PHOENIX — They're sometimes called virtual kitchens, ghost kitchens, or virtual restaurants. They're real restaurants with actual menus, legitimate websites, and social media accounts.
But, there are no hostesses or waitstaff, no tables in the dining room, and no bar to order a drink. Instead, these restaurants are housed in 600-foot kitchens, sometimes larger, or housed inside another restaurant using the same kitchen and ingredients.
The menu is available for pickup, takeout, and delivery via the likes of Uber Eats, GrubHub, Postmates, and DoorDash.
In the Valley, a handful of these ghost kitchens have opened. Some before the pandemic and others during it, but amid the pandemic, some restaurant owners said it has helped to boost their to-go sales, especially while restaurants are limited to 50% capacity.
That includes Grimaldi's, Los Sombreros, and Ling and Louie's Asian Bar and Grill.
"Demand for to-go has really gone up quite a bit," said Eric Greenwald, president of Grimaldi's Pizzeria.
Grimaldi's recently opened Grimaldi's To-Go at Kitchen United Mix, a multi-kitchen conglomerate in Scottsdale.
In addition to Grimaldi's, Kitchen Kitchen United Mix is also home to White Castle, Cold Stone Creamery, The Counter, Baja Fresh, Mr. Mesquite, Teji's Indian Restaurant, and Island Loco.
"It’s our staff. The full menu is there. We have our award-winning pizza, calzones, salads, and all our house-made desserts," said Greenwald.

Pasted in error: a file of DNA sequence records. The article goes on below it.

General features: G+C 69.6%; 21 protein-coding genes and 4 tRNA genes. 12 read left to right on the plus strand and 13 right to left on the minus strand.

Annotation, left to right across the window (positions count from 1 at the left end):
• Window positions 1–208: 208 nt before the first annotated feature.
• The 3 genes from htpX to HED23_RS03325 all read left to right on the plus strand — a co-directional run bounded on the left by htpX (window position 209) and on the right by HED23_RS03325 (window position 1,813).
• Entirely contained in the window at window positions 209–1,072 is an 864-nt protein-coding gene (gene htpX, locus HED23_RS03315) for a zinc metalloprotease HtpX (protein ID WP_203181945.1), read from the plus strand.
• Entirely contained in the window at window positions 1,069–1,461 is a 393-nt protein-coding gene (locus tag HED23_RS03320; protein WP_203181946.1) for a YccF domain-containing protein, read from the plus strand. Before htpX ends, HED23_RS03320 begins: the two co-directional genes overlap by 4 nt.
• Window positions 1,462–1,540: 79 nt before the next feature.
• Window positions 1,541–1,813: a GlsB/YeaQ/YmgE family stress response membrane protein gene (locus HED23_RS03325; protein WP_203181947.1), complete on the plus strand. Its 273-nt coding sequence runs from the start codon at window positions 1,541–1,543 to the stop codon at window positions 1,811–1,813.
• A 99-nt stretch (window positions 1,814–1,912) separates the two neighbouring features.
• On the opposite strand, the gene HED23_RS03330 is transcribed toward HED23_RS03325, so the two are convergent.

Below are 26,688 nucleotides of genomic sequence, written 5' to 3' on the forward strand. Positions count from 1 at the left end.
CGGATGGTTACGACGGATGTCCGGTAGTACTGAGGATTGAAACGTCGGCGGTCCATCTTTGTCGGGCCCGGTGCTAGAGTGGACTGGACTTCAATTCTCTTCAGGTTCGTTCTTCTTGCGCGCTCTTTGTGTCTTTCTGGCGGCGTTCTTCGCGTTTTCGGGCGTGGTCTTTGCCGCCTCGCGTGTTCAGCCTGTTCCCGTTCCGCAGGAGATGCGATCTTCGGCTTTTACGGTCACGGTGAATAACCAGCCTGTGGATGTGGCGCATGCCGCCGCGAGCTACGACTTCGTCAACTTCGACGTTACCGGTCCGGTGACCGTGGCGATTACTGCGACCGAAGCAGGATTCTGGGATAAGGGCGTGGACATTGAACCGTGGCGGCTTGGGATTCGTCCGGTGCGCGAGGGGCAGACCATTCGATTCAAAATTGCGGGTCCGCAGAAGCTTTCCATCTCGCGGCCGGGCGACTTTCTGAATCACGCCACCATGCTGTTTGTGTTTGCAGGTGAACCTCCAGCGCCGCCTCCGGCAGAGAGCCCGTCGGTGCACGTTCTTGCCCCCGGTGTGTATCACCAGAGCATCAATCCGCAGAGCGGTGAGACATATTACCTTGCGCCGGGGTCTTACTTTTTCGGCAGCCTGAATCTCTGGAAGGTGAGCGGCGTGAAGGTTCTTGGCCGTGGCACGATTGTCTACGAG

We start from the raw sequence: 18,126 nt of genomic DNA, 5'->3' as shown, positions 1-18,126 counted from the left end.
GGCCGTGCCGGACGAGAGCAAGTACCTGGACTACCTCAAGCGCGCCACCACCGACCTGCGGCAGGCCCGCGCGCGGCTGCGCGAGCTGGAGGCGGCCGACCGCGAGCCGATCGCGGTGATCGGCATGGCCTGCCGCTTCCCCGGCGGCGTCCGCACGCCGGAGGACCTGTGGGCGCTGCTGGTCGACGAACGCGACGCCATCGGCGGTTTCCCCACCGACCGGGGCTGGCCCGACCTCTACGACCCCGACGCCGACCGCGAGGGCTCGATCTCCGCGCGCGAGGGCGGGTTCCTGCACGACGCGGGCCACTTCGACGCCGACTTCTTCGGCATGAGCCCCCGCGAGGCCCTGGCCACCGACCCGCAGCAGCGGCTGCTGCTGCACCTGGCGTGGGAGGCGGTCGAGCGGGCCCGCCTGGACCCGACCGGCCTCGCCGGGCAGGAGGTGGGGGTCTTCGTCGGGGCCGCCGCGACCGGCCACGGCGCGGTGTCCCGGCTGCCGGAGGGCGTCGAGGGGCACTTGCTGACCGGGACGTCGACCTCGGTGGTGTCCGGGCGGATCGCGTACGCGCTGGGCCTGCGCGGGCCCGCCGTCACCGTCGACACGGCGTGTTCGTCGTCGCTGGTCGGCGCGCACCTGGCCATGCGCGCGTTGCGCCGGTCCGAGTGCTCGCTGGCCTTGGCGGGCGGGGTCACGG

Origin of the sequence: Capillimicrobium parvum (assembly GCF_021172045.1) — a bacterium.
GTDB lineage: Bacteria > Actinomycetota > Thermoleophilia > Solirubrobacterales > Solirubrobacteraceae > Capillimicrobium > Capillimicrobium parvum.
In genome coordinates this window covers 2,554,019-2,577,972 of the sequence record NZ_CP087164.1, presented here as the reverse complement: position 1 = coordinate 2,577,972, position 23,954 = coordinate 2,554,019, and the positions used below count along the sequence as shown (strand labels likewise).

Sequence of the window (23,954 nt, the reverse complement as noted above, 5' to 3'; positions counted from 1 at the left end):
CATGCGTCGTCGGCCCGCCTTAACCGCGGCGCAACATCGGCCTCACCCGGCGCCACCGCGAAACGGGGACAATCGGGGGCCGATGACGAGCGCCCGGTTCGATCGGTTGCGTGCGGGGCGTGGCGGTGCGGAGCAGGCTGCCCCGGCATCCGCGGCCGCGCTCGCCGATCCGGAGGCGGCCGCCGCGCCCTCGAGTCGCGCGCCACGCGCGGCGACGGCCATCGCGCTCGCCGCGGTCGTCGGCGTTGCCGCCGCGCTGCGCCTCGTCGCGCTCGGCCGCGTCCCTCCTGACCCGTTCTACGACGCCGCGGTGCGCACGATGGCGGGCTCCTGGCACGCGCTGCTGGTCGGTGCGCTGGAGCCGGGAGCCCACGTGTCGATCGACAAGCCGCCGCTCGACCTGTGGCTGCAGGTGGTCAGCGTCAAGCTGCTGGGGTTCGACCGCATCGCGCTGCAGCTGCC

Over at Ling and Louie's, the team recently launched Ghost Street Asian Taquieria.
"When we look that at we’re only at 50% capacity and we do a really good takeout with the Ling & Louie’s brand…we really felt the only way to continue to expand our sales was to offer more takeout but in a different direction," said Jon Banquil, president of Ling & Louie’s Asian Bar and Grill.
The menu at Ghost Street has Asian-inspired Mexican dishes, including wok-charred street corn, asian guacamole, a carne asada roll, and a dozen street tacos.
"We already have killer tacos…it’s a natural progression to take some of those ideas, put some new twists, and offer a smaller menu just for takeout," he said.
Same with Los Sombreros. The Mexican concept opened a virtual kitchen, called Carnitas Way, which offers burritos, something Los Sombreros does not have on its menu.
"Let’s give guests what they want. People love burritos," said Kurt Riske, co-owner of Los Sombreros, Carnitas Way, and Jerry's Restaurants. At some locations, all three concepts are run out of the same kitchen.
"You are there anyway running once concept. With COVID, sales are softer for more people, so you can get another concept, same ingredients, somewhat for the most part, we added some sauces from scratch. You can generate more revenue, and that new brand, as people hear about it, you can also cross-market."
Restauranteur Sam Fox, who founded Fox Restaurant Concepts, recently opened Fly Bye, a takeout-only Detroit-style pizza concept, at Culinary Dropout at The Yard, located off 7th Street in Phoenix.
While these takeout-only concepts are not new, some believe that some cities and towns will see more of them.
To order from or view the menus at the concepts above, here are the links: